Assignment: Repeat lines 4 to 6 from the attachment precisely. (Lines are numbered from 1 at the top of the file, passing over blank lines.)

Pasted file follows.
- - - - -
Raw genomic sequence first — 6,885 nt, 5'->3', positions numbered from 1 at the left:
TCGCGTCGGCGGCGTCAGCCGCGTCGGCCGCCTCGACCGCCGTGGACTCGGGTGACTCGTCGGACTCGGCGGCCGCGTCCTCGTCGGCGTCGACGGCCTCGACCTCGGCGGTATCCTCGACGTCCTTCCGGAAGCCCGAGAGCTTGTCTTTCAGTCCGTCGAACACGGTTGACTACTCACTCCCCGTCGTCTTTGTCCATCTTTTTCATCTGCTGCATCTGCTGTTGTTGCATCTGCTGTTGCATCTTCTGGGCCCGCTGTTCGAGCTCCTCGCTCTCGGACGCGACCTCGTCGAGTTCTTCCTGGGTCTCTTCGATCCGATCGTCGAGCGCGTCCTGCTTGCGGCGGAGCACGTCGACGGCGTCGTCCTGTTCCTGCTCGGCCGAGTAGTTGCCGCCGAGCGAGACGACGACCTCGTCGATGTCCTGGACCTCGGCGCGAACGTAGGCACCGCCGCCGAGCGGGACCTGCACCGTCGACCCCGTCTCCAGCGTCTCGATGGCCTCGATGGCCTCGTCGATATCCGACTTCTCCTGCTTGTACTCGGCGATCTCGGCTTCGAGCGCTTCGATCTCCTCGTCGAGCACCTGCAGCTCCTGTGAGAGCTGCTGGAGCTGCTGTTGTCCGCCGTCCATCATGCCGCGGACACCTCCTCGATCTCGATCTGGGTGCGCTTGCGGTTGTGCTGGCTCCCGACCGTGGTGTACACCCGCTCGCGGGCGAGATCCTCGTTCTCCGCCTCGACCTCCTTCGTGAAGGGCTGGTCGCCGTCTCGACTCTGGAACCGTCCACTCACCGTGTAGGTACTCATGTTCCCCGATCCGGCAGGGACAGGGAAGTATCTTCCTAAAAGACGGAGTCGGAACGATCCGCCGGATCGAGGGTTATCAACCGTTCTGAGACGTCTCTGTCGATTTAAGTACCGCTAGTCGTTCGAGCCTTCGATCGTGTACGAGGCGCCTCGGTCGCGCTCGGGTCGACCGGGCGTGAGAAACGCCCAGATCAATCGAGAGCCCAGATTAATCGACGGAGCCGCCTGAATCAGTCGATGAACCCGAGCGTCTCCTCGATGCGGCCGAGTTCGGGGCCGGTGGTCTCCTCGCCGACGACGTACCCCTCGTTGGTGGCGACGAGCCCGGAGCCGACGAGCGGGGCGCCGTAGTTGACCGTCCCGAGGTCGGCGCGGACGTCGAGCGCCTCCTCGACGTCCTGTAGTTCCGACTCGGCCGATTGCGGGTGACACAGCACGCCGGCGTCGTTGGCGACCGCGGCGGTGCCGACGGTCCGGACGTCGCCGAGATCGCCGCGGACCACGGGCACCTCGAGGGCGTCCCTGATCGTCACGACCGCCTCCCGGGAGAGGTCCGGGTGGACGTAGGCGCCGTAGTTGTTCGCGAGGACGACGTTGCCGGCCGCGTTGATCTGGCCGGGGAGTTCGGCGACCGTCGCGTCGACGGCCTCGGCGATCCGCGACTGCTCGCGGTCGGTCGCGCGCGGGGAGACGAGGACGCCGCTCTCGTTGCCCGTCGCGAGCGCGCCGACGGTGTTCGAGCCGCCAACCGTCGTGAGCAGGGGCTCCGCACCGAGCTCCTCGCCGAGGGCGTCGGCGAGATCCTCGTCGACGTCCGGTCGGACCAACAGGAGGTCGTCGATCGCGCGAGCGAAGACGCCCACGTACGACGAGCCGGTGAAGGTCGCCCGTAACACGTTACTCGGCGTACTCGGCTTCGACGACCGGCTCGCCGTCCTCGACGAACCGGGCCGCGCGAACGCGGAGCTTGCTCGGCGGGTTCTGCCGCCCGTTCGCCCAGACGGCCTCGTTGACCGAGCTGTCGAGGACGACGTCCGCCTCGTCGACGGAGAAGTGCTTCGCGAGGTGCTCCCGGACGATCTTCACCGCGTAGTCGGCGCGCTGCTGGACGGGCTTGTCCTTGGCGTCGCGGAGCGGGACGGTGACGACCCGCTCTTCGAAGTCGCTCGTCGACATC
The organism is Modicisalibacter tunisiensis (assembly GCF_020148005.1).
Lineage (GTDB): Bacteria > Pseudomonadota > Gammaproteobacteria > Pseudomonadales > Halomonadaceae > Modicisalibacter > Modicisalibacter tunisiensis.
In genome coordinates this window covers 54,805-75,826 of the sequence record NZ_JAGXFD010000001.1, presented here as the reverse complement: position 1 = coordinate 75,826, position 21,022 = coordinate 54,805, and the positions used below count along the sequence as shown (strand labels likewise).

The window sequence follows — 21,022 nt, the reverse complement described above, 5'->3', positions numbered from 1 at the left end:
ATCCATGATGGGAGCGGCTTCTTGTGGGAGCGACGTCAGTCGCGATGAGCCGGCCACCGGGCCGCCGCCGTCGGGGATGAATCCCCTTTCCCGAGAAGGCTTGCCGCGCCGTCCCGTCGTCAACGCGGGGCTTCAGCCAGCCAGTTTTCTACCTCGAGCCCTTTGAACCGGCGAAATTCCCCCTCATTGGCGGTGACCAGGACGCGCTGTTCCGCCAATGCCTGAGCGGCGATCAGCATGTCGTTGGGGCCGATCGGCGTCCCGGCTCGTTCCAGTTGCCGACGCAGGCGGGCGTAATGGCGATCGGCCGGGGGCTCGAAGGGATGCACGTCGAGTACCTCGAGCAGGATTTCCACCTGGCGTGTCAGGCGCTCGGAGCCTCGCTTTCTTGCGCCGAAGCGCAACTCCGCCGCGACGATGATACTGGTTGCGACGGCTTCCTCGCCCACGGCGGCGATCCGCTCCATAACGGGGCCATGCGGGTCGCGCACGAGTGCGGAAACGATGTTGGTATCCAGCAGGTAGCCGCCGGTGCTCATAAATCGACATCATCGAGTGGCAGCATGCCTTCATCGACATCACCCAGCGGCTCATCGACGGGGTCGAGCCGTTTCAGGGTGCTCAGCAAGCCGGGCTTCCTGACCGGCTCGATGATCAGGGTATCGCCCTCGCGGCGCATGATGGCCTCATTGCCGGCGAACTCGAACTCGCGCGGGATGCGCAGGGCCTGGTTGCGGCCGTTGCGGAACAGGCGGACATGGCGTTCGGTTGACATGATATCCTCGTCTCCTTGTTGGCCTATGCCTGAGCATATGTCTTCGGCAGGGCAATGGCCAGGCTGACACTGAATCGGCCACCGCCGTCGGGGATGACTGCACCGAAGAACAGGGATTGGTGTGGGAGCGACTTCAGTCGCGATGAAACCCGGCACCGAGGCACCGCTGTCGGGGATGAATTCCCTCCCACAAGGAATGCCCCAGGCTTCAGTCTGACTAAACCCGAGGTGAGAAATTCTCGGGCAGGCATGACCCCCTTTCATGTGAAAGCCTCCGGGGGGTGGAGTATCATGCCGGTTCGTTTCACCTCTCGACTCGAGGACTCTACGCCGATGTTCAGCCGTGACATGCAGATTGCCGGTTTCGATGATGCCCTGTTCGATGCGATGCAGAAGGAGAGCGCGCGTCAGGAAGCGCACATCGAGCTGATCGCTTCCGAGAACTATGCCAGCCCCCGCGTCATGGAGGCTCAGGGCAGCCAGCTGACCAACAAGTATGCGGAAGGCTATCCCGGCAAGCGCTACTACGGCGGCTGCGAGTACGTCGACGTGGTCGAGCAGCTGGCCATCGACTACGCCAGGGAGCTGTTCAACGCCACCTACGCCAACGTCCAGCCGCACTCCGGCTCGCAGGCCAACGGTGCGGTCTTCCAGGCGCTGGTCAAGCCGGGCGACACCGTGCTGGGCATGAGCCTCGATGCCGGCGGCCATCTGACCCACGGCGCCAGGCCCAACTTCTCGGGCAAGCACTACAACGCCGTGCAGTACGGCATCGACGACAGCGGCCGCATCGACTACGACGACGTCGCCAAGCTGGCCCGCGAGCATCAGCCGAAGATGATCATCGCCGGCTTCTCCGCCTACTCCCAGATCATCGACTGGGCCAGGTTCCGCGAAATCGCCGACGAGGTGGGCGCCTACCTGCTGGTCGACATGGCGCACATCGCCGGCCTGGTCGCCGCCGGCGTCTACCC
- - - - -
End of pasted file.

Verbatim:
Lineage (GTDB): Bacteria > Pseudomonadota > Gammaproteobacteria > Pseudomonadales > Halomonadaceae > Modicisalibacter > Modicisalibacter tunisiensis.
In genome coordinates this window covers 54,805-75,826 of the sequence record NZ_JAGXFD010000001.1, presented here as the reverse complement: position 1 = coordinate 75,826, position 21,022 = coordinate 54,805, and the positions used below count along the sequence as shown (strand labels likewise).

The window sequence follows — 21,022 nt, the reverse complement described above, 5'->3', positions numbered from 1 at the left end: